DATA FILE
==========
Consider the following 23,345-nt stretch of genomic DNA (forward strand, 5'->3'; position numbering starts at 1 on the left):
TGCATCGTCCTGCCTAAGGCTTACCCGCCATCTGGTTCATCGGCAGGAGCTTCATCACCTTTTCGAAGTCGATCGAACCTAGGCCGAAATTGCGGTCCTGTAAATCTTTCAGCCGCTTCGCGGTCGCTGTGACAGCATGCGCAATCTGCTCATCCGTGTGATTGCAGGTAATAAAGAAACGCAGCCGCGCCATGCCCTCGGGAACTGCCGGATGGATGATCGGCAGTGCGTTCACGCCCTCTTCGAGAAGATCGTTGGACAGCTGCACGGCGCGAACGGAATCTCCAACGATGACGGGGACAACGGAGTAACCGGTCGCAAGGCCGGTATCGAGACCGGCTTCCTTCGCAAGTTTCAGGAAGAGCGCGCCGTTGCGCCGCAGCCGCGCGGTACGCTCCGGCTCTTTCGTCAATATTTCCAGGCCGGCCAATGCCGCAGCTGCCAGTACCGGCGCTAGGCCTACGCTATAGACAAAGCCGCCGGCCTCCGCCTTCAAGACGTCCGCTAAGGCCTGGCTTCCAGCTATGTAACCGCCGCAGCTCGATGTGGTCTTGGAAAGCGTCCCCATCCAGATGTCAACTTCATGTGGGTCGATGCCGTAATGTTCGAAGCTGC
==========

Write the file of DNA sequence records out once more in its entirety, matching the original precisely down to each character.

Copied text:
Consider the following 23,345-nt stretch of genomic DNA (forward strand, 5'->3'; position numbering starts at 1 on the left):
TGCATCGTCCTGCCTAAGGCTTACCCGCCATCTGGTTCATCGGCAGGAGCTTCATCACCTTTTCGAAGTCGATCGAACCTAGGCCGAAATTGCGGTCCTGTAAATCTTTCAGCCGCTTCGCGGTCGCTGTGACAGCATGCGCAATCTGCTCATCCGTGTGATTGCAGGTAATAAAGAAACGCAGCCGCGCCATGCCCTCGGGAACTGCCGGATGGATGATCGGCAGTGCGTTCACGCCCTCTTCGAGAAGATCGTTGGACAGCTGCACGGCGCGAACGGAATCTCCAACGATGACGGGGACAACGGAGTAACCGGTCGCAAGGCCGGTATCGAGACCGGCTTCCTTCGCAAGTTTCAGGAAGAGCGCGCCGTTGCGCCGCAGCCGCGCGGTACGCTCCGGCTCTTTCGTCAATATTTCCAGGCCGGCCAATGCCGCAGCTGCCAGTACCGGCGCTAGGCCTACGCTATAGACAAAGCCGCCGGCCTCCGCCTTCAAGACGTCCGCTAAGGCCTGGCTTCCAGCTATGTAACCGCCGCAGCTCGATGTGGTCTTGGAAAGCGTCCCCATCCAGATGTCAACTTCATGTGGGTCGATGCCGTAATGTTCGAAGCTGC